II. PENALTY OF REVOCATION

 Caressa also contends the subject order and decision must be annulled because the department abused its discretion by revoking the liquor license.   We reject this contention.

 As already discussed, article XX, section 22 of the California Constitution vests the department “with broad discretion to revoke or suspend liquor licenses ‘for good cause’ if continuing the license would be  ‘ contrary to public welfare or morals.’ ”  (Provigo Corp. v. Alcoholic Beverage Control Appeals Bd., supra, 7 Cal.4th at p. 566, 28 Cal.Rptr.2d 638, 869 P.2d 1163.)  “In the absence of a clear abuse of discretion, the courts will uphold the [d]epartment's decision to suspend a license for violation of the liquor laws.  [Citation.]”  (Ibid.) “If reasonable minds might differ as to the propriety of the penalty imposed, this fact serves to fortify the conclusion that the [d]epartment acted within the area of its discretion.   [Citation.]”  (Harris v. Alcoholic Bev. etc. Appeals Bd. (1965) 62 Cal.2d 589, 594, 43 Cal.Rptr. 633, 400 P.2d 745.)

Section 25658(a) provides in part that “every person who sells, furnishes, gives, or causes to be sold, furnished, or given away, any alcoholic beverage to any person under the age of 21 years is guilty of a misdemeanor.”   Section 25658.1(b) provides that the department may revoke a license for a third violation of section 25658(a) that occurs within any 36-month period.8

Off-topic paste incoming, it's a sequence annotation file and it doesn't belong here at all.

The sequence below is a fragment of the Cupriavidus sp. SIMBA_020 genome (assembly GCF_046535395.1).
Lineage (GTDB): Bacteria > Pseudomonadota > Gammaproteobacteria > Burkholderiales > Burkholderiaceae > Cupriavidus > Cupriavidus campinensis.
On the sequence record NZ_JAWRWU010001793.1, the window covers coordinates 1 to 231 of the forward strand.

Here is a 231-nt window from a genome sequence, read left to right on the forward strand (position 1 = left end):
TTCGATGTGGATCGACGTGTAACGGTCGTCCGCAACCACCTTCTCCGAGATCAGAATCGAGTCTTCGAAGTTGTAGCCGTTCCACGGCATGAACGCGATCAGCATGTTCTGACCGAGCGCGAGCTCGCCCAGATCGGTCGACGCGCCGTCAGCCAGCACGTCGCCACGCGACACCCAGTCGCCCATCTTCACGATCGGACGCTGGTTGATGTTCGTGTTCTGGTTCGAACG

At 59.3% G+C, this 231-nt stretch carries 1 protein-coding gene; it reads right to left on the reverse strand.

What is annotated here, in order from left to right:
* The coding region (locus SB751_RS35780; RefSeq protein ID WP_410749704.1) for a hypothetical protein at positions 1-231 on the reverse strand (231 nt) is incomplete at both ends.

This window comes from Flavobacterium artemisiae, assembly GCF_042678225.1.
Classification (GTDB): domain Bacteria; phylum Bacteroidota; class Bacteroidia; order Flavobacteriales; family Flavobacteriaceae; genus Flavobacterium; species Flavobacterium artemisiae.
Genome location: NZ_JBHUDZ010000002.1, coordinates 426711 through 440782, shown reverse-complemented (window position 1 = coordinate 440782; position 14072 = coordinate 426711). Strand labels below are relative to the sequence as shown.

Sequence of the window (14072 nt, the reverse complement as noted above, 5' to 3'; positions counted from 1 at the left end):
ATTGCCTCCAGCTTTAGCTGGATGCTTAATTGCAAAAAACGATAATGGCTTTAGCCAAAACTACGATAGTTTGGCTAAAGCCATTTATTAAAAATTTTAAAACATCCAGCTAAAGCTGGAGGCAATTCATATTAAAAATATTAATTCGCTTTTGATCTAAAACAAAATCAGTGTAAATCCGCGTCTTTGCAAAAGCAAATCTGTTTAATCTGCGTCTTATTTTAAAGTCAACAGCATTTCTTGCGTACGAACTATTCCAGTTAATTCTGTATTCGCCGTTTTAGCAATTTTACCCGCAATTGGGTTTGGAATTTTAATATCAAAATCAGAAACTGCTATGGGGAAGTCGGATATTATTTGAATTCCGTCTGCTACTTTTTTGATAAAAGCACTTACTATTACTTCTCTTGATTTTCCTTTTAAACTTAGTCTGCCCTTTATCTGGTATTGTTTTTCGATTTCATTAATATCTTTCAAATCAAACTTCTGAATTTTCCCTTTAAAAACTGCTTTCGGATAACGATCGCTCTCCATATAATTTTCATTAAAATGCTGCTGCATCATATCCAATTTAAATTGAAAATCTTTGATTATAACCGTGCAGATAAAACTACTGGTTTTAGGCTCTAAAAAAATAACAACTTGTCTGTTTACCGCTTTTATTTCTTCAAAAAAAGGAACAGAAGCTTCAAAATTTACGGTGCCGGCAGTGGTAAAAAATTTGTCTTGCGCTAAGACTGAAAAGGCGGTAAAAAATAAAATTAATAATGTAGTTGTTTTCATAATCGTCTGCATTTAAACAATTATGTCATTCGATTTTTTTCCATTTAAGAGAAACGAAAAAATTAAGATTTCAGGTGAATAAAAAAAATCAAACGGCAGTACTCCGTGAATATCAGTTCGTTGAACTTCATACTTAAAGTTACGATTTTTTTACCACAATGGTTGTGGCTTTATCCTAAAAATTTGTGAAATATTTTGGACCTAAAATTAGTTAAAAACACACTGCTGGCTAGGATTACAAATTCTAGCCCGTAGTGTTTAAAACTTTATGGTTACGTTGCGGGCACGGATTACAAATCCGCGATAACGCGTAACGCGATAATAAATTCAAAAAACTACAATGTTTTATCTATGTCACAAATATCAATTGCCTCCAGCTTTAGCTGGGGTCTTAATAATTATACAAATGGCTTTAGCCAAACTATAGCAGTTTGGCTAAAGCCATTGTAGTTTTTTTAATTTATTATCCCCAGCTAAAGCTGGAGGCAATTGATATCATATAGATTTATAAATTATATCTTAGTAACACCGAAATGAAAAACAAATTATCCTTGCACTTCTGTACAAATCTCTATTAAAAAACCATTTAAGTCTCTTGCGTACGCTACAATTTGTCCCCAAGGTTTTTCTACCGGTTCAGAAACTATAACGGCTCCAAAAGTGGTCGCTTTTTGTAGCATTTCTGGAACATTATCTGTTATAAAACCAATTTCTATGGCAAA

Here, the ALJ's decision, adopted by the department and upheld by the board, found that the evidence established that the two subject January 2000 violations of section 25658(a) justified revocation of the liquor license under section 25658(b) because they constituted the third such incident within a 36-month period.   In fact, as the ALJ noted, the two new violations occurred within a period of 28 months from the date of Caressa's first violation of section 25658(a).   The record shows that the first offense, which resulted in a 15-day suspension of Caressa's liquor license, occurred in September 1997;  and the second offense, which resulted in a 25-day suspension of the liquor license, occurred two months later in November 1997.   We note that the January 2000 violations thus actually constitute the third and fourth violations of section 25658(a) within a 28-month period.

On this record, we conclude the department did not abuse its broad legal discretion in this matter.   The department provided Caressa adequate notice of the charges alleged against it and its right to appear at the hearing and defend those charges either through retained counsel or through another individual representative.   Caressa elected to be represented by its president, Evelyn Jones, who stipulated to the facts alleged in the accusation and presented evidence regarding mitigation of the license revocation penalty recommended by the department.   The record thus shows that Caressa was provided with proper notice and a full and fair opportunity to be heard in this matter.   Substantial evidence supports the department's decision to revoke Caressa's liquor license.   Accordingly, we affirm the order and decision.

 DISPOSITION

The petition is denied.

FOOTNOTES

1.   All further statutory references are to the Business and Professions Code unless otherwise specified.